Most of us call them "SKIPPER-KEES" with emphasis on the "SKIP" part...or we just call them "SKIPS."
In regard to nicely pedigreed Schipperkes, the average male in good condition will weigh from 15-18 pounds and stand 11-13 inches at the withers. A bitch will be an inch or so shorter and weigh less, usually from 11-15 pounds depending on build and bone structure. A Schipperke in full coat will look heavier than its actual weight.
In regard to rescue Schipperkes, they can come in any size, large or small. As part of our regimen of foster care, we attempt to adjust the diet to achieve the weight that is ideal for the individual dog.
Healthy Schipperkes usually shed their undercoats twice a year -- in the spring and again in the fall. A bitch who has whelped will shed undercoat about two months after having her litter, and dogs who have been ill or undergone surgery will sometimes shed following these events. If your Schipperke seems to shed more often or for too long, check with your veterinarian.
In general, a well-adjusted Schipperke is not considered to be high-strung, nervous, or yappy ... however, they are very intelligent dogs who like to involve themselves in their environment. Thus, they do tend to bark as they react to changes in that environment. Like any breed, including homo sapiens, Schipperkes who are faced with unfamiliar situations will become unsettled and, if not reassured, can become anxious. Dogs who come from parents of generally calm dispositions will tend to be calm as well, but their treatment as puppies and young dogs is far more important in shaping character and disposition. This is why it is important to buy from a breeder whose breeding stock and socialization practices are known. Many rescue Schipperkes become highly agitated and nervous during thunderstorms. Thus, special attention is required to assist them in calming down during periods of thunder and lightening.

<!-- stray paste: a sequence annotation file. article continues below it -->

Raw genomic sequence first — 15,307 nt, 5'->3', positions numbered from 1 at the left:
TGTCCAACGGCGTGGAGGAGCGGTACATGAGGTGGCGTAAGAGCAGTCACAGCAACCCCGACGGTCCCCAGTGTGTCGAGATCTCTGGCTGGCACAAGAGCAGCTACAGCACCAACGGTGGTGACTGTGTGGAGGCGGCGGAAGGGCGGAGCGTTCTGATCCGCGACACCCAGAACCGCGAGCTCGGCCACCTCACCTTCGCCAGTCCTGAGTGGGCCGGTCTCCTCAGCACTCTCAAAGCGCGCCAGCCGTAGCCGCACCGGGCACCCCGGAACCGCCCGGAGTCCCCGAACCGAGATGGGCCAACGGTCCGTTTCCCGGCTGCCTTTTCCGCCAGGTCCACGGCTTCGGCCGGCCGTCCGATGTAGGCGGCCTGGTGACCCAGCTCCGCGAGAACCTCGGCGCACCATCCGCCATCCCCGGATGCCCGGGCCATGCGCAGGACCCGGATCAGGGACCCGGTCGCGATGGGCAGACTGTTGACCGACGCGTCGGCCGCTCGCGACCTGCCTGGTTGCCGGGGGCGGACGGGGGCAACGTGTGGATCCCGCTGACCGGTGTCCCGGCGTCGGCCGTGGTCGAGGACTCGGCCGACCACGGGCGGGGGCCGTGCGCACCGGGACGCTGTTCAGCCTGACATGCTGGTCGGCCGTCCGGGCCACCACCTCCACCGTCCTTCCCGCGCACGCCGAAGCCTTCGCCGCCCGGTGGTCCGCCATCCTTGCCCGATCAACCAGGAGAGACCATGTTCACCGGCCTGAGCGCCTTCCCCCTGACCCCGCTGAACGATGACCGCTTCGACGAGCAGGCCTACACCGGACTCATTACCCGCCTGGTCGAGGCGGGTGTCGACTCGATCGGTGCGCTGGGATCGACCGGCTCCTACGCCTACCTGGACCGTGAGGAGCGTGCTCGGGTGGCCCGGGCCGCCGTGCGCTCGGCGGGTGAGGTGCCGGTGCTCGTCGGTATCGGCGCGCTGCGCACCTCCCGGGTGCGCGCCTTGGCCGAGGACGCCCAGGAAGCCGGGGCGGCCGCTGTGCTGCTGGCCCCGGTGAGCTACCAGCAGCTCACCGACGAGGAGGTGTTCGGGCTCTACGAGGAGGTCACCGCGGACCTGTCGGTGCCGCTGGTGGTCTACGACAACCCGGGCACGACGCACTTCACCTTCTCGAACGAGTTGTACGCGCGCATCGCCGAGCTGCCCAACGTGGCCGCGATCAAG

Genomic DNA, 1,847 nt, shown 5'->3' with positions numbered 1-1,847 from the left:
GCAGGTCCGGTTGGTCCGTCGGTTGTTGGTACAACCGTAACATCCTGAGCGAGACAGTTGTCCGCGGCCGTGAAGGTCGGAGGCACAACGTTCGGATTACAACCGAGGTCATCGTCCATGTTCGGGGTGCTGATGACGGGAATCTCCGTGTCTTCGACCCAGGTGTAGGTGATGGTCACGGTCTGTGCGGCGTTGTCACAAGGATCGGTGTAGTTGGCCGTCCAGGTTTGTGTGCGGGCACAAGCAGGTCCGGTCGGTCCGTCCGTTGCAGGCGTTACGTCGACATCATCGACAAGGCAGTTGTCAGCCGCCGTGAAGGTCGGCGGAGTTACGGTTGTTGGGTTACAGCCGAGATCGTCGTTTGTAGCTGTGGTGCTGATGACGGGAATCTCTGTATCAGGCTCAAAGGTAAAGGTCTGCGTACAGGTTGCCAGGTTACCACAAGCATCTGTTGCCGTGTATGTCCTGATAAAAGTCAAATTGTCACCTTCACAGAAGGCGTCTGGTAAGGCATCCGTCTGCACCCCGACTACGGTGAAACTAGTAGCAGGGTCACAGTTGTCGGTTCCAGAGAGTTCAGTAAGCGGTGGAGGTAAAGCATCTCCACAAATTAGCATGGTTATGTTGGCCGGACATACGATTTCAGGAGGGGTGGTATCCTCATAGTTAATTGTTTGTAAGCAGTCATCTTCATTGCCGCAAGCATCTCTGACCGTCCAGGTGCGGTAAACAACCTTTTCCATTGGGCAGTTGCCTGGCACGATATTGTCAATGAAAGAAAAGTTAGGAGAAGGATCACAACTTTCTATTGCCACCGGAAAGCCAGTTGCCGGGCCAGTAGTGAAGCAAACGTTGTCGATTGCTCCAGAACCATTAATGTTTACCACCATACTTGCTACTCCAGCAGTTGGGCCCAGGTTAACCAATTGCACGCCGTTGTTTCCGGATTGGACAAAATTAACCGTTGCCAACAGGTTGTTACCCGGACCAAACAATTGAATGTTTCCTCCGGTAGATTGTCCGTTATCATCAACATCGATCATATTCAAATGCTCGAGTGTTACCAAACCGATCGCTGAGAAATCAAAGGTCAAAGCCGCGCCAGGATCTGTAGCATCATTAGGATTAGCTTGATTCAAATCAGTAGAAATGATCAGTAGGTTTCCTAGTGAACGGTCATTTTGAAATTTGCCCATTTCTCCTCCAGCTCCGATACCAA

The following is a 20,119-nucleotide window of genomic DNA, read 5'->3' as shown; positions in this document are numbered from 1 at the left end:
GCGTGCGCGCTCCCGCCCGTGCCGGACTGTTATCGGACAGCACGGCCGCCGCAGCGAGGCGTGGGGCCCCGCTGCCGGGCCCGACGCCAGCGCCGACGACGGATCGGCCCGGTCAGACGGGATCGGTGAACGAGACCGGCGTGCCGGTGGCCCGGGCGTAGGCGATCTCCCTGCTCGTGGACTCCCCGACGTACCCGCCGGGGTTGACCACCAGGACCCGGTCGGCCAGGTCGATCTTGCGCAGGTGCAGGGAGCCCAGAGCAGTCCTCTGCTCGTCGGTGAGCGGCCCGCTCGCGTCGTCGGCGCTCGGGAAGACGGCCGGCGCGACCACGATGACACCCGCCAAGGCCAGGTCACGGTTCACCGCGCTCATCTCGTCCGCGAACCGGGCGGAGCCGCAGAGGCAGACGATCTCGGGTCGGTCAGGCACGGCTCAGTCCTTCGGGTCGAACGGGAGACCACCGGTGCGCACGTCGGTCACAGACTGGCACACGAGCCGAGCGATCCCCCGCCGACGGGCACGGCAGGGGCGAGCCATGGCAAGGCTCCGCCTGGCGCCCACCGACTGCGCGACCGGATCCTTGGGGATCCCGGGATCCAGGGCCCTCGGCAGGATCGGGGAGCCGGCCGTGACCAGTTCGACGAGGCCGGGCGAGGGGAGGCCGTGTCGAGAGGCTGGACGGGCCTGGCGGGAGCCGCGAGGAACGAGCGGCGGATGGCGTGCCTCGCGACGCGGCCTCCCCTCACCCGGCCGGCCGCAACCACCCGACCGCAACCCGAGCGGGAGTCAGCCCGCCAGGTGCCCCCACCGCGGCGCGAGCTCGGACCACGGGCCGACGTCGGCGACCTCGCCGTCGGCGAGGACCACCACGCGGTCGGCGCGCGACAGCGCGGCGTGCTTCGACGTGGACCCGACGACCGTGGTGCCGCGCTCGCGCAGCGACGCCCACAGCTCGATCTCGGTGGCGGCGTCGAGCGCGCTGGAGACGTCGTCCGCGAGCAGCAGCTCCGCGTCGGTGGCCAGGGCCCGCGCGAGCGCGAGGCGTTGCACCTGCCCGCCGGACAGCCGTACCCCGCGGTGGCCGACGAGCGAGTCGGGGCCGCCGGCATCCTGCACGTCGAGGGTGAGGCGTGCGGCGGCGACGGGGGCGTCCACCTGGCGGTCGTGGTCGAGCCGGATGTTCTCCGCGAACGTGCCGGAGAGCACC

If treated well, they respond with love and loyalty -- and the size of their people doesn't seem to matter. Generally, a young Schipperke who is raised with young children will get along quite well with children of any age. Schipperkes who are raised without benefit of exposure to young children will require monitoring until the dog becomes comfortable with the noises and sudden motions of babies and toddlers.
Many Schipperke breeders started out with Schipperkes as a second breed, usually after having owned a larger breed for some time. The average Schipperke seems to have no difficulty in adjusting to life with other dogs, even large ones, or with cats, horses, cows, etc. Many of them have a herding or prey instinct that causes them to dig for moles and gophers, bark at ground squirrels, and go alert when attacked by the occasional broom or box. More than one Schipperke of the same sex in any household, however, can be a problem until the order of seniority is established.
The relative smallness of the puppies (average weight of 4-6 ounces) requires great care during the first few days. Once through their tail docking and first few days of sucking up their mother's milk, though, they are very sturdy little creatures. It should be noted that litters are small (2-4 puppies), and the expense of whelping and caring for the litter helps eliminate the profit motive as an incentive to breed.
Schipperkes are generally born with a tail that is often docked within the first of 3-4 days after birth. Within a given litter, the pups can be born with a full tail, a half tail (or stub), or a nub. The tail-less silhouette is a breed standard in conformation but showing a Schipperke with a tail is not a disqualification. More breeders are no longer docking tails because of potential health issues. The United States is the only major country in the world that still allows docking of tails; other countries have banned the practice.